Culturally I think they're going to run into problems asking for that kind of money upfront. People will pay in advance if there's a deal, a special event or a good reason like demand. However since it's none of those (maybe demand), I can't see it working. $700 bucks up front is steep and has major sticker shock. I'd balk too. I'd rather go somewhere else with conventional payment. Basically the difference is one you're being treated like a "customer/consumer" vs. being a "guest". Over $100 bucks per/person and I want to be treated as a guest.

                                1. re: ML8000

                                  There's definitely no demand right now, I could easily get a table for any day this week.

                                  1. re: PorkyBelly

                                    I think that for $700 I am more inclined to fly to LA and try Urasawa.

                                    The top I've paid was $1050 for two was in Kyoto, where we were waited on by Geisha in a perfect private Japanese room . We were served perfect beautiful food on museum grade centuries-old serving ware. And since there's no tax and they don't accept tips, that was the total.

                                    Considering the fact that I am continually underwhelmed by SF's finest-dining options,
                                    (Meadowood, Coi, even Benu was not quite up there) I'm not risking $700 on this one....

                                    This is really getting out of hand. I can't encourage this kind of behavior.

                                    1. re: pauliface

                                      "This is really getting out of hand. I can't encourage this kind of behavior."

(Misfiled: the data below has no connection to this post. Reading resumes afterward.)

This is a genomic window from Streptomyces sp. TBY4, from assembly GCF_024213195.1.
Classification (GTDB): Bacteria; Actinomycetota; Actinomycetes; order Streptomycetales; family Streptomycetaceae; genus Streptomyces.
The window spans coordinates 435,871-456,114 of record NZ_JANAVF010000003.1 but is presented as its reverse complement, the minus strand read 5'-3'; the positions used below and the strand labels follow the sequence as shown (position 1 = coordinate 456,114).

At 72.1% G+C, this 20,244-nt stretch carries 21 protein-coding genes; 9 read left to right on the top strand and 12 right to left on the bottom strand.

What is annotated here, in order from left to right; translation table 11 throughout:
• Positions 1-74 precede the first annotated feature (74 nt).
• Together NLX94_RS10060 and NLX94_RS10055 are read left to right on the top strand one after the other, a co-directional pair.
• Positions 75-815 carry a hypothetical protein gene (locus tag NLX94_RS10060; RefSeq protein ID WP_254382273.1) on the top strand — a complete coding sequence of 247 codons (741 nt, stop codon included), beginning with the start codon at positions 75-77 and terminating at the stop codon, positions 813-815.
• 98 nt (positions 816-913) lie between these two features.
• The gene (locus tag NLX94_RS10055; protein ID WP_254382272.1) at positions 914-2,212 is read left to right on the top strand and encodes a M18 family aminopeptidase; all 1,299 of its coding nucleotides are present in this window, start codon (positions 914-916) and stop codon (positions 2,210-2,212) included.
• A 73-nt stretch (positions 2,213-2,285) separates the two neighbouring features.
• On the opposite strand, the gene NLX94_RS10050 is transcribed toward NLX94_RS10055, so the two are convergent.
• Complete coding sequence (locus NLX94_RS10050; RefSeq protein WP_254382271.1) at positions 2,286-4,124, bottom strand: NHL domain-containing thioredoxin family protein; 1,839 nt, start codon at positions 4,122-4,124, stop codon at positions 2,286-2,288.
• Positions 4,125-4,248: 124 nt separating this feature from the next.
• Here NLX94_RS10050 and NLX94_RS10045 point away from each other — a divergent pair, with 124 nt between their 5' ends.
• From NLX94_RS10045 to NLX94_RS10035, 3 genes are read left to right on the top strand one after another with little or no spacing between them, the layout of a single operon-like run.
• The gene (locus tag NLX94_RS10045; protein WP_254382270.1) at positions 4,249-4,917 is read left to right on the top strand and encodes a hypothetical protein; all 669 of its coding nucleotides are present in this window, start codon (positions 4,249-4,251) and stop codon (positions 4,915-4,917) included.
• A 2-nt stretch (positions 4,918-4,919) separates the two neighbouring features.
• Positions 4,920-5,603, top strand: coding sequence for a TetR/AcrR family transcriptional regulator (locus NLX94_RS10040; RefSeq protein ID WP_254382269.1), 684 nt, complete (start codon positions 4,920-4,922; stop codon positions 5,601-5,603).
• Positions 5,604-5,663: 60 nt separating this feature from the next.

Amen, bruddah.

                                      1. re: pauliface

                                        >> I am continually underwhelmed by SF's finest-dining options

                                        +1 for that.

                                        I liked saison a lot when i went last summer -- but the bill was $150 excluding tax + tip. I don't see what has changed since then to justify the price increase? and fwiw, their website sucks.

                                        1. re: Dustin_E

                                          It really does! I don't understand why some restaurants think people want to hear music or see animations on a restaurant website. There are several very important and simple things that people want on a restaurant website (hours, menu, location) and everything else is irritating.

                                          1. re: nickis

                                            lol -- even worse: http://www.tankfarmstudios.com/

                                            which is the website of the company that did saison's site. love that intro.

                                          2. re: Dustin_E

                                            What changed since last summer is Saison got its second Michelin star, so now it's working on its third.

                                          3. re: pauliface

                                            imho, it seems like the highest-end of san francisco dining consists of stuffing as many courses as possible into a single meal, and making each of these courses as complicated as possible.